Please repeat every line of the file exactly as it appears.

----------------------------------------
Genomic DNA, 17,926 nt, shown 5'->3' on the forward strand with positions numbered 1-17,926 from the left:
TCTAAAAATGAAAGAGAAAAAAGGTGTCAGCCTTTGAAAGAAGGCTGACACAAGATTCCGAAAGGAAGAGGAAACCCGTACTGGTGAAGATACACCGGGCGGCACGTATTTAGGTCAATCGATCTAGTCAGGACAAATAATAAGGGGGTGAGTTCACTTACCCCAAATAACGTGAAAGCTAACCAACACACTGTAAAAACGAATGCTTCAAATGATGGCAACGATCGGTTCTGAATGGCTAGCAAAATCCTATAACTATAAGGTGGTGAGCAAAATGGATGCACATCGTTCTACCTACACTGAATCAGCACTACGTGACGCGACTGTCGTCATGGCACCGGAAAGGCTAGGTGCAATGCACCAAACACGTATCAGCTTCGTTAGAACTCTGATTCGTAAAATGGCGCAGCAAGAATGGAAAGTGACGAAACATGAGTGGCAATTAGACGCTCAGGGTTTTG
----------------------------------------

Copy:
Genomic DNA, 17,926 nt, shown 5'->3' on the forward strand with positions numbered 1-17,926 from the left:
TCTAAAAATGAAAGAGAAAAAAGGTGTCAGCCTTTGAAAGAAGGCTGACACAAGATTCCGAAAGGAAGAGGAAACCCGTACTGGTGAAGATACACCGGGCGGCACGTATTTAGGTCAATCGATCTAGTCAGGACAAATAATAAGGGGGTGAGTTCACTTACCCCAAATAACGTGAAAGCTAACCAACACACTGTAAAAACGAATGCTTCAAATGATGGCAACGATCGGTTCTGAATGGCTAGCAAAATCCTATAACTATAAGGTGGTGAGCAAAATGGATGCACATCGTTCTACCTACACTGAATCAGCACTACGTGACGCGACTGTCGTCATGGCACCGGAAAGGCTAGGTGCAATGCACCAAACACGTATCAGCTTCGTTAGAACTCTGATTCGTAAAATGGCGCAGCAAGAATGGAAAGTGACGAAACATGAGTGGCAATTAGACGCTCAGGGTTTTG